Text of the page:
A Voice Crying Mark 1:1-8

December 6, 2020 Veterans Memorial Chapel


This is an odd season of the year for Christians. On one hand, the secular celebration of Christmas is moving right along. Last week I learned that there are two business seasons of Christmas. There's the woman's season that begins the day after Thanksgiving and there's the men's season that begins and ends on December 24th.


However, the Christian season of Christmas begins on December 25th and ends on January 4th. Of all the countries in the world, the USA goes whole hog for Christmas. Even in the Philippines and Brazil—majority Christian countries—Christmas is no big deal. Years ago US News and World Report had an insightful article dealing with the history of Christmas in the USA. They reported that Christmas is a business season, not a religious season. Merchants were responsible and continue to be responsible for the promotion of Christmas as a time of spending and buying presents. Many merchants do the majority of their business during this season. Recently, they had Black Friday specials followed by Cyber Monday. Black Friday means that stores' bottom lines move from Red to Black at this time. I'm not certain if this is true today due to the China virus. Sadly, by the time December 25th comes many people are saturated with the festivities and thank God it's over. The celebration of Christmas is another of those phenomena which reveals the conflict between the world and the kingdom of God.


This is not the season of Christmas. This is the season of Advent. Traditionally, Advent is a time of preparation for the celebration of the Nativity of our Lord. It is a time of anticipation where we actively wait for the feast of Christmas. Rather than jumping into Christmas, the Church advises believers to prepare for the celebration of Jesus' birth and look forward to his return in glory. There are several biblical figures which we highlight as we prepare for Christmas. The first is the prophet we call John the Baptist. John cries out in the wilderness, l am the voice of one crying out in the wilderness. Make straight the way of the Lord (John 1:23). In his Gospel, Mark ties together the words of the prophet Isaiah with the words of John the Baptist. He sees the Baptist as a prophet like unto Isaiah. Not only that, he sees him as the forerunner, or what we might call the "advance man" for the Lord Jesus. The Gospels reveal an amazing continuity between the Old and the New Testaments. We Christians are in the stream of God's revelation as are the Jewish people. One of the best ways to understand the New Testament is to understand and appreciate God's revelation in the Old Testament. Isaiah proclaims, A voice of one calling: "In the wilderness prepare the way for the LORD; make straight in the desert a highway for our God (Isaiah 40:3). The early Christians read the writings of Isaiah and saw in them God's promise to send us his very self. Today we meet the prophetic figure we call John the Baptist.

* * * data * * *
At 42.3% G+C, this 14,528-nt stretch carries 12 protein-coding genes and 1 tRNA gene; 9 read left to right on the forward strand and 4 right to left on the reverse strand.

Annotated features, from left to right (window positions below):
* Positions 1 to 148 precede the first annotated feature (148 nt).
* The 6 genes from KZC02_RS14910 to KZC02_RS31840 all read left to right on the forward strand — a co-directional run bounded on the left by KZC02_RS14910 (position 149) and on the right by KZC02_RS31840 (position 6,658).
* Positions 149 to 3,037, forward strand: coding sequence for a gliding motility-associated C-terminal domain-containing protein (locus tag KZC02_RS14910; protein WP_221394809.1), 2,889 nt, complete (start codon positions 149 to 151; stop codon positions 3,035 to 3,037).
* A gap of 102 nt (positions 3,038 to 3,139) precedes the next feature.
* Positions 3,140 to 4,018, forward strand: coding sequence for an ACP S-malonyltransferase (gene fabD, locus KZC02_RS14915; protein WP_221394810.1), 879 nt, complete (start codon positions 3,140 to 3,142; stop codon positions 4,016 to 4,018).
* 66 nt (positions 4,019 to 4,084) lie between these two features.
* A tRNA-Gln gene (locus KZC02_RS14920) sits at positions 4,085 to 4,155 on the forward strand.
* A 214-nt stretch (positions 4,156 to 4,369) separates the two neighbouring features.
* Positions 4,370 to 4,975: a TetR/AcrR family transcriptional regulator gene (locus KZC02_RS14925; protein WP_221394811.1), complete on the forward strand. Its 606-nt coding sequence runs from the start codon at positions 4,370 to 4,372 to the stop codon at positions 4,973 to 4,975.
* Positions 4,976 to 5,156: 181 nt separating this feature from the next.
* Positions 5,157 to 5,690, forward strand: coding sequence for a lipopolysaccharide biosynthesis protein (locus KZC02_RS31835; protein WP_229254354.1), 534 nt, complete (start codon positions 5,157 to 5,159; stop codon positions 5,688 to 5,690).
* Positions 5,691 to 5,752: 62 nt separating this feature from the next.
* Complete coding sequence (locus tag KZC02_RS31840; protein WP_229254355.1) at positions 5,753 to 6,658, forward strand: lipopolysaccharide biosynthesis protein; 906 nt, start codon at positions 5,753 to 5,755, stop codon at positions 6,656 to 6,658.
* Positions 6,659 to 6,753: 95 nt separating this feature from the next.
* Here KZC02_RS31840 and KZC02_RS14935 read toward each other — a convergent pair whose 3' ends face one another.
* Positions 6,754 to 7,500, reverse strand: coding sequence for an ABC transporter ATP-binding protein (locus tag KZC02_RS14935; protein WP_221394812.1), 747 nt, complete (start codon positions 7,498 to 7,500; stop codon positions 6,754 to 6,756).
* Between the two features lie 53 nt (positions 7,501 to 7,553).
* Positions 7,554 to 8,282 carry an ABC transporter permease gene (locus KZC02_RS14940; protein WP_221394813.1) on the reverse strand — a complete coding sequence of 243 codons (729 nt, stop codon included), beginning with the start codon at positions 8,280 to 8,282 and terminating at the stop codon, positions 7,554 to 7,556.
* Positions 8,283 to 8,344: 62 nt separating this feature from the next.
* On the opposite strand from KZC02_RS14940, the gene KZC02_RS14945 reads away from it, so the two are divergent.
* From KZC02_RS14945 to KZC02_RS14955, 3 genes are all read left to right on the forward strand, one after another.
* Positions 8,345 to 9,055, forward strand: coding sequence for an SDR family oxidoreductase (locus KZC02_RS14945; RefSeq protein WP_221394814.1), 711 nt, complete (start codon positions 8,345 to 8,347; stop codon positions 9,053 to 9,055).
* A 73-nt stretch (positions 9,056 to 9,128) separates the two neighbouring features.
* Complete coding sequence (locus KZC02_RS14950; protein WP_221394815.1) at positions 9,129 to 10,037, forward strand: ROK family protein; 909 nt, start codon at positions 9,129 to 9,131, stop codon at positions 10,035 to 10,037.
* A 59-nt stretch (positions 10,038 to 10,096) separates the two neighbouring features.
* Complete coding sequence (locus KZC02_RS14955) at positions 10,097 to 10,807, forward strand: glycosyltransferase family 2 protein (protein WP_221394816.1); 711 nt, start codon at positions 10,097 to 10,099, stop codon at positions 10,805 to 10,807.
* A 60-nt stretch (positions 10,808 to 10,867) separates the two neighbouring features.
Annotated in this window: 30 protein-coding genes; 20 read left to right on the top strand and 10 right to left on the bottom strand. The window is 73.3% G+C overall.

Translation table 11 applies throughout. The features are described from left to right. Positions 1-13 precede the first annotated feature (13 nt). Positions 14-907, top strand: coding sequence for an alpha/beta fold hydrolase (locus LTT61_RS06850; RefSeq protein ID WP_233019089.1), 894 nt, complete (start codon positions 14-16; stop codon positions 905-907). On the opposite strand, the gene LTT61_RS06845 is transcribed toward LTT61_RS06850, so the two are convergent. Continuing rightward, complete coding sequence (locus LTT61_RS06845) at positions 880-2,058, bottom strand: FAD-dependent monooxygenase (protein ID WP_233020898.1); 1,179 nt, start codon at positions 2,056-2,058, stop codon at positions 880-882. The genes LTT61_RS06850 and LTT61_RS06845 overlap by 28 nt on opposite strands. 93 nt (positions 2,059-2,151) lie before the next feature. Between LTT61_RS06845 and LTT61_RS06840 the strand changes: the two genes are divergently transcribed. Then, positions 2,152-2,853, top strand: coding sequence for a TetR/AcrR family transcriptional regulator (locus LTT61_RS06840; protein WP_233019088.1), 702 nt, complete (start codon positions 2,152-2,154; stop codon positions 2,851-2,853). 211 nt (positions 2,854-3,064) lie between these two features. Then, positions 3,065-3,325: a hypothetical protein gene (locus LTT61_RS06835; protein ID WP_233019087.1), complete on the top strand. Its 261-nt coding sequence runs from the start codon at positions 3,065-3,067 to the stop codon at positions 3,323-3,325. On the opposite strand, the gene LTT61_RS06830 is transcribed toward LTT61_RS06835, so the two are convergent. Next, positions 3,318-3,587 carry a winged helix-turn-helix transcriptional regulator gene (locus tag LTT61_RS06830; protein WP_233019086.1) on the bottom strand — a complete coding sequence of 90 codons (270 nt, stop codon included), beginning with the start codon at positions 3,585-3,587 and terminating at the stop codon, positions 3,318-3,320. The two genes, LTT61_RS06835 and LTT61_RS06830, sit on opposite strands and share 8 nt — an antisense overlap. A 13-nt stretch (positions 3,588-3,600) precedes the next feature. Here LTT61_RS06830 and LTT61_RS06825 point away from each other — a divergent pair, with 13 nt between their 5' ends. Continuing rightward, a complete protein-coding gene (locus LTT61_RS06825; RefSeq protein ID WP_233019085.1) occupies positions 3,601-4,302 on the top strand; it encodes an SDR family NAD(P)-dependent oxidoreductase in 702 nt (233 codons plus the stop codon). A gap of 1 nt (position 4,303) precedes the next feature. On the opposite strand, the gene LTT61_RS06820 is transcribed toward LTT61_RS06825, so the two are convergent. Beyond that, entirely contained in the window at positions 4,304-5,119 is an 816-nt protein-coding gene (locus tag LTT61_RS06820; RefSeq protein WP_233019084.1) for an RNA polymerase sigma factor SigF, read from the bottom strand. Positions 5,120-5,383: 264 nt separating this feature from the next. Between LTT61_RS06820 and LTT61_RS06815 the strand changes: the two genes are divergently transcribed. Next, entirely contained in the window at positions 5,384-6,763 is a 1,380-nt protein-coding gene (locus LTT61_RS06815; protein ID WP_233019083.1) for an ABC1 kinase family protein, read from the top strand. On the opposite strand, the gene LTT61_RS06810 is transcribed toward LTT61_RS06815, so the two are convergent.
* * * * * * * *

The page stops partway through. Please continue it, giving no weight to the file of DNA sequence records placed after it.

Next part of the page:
First century people saw John the Baptist as the return of another holy man, the prophet Elijah. For three hundred years the voice of God was silent. God had been quiet for a longtime, and he sent no prophets to proclaim his message. People were hungry for a genuine message from the Lord God. They wanted to know what to do so they could live in holy ways. They wanted to honor the Lord with their lives. Early on, God chose John to do his prophetic work. He was born to aged parents who had given up on having children. Luke tells us he was Jesus' cousin. John's mother, Elizabeth, was Jesus' mother's aunt. God told John's father to specially dedicate him to God. When the time was right, he appeared in the Judean wilderness proclaiming God's message. He preached a message of baptism of repentance for the forgiveness of sin. People came from the cities and villages to hear and respond to his preaching. Many were baptized and cried out for forgiveness of their sins. John also proclaimed a special message which revealed that he was not the Messiah but was preparing the way for the coming of the Messiah. He said, The one who is more powerful than I is coming after me; I am not worthy to stoop down and untie the thong of his sandals. I have baptized you with water; but he will baptize you with the Holy Spirit (Mark 1:7-8). John prepared the way for the coming of the Lord's Messiah into history. He helped people prepare themselves for the coming of Jesus, the Messiah.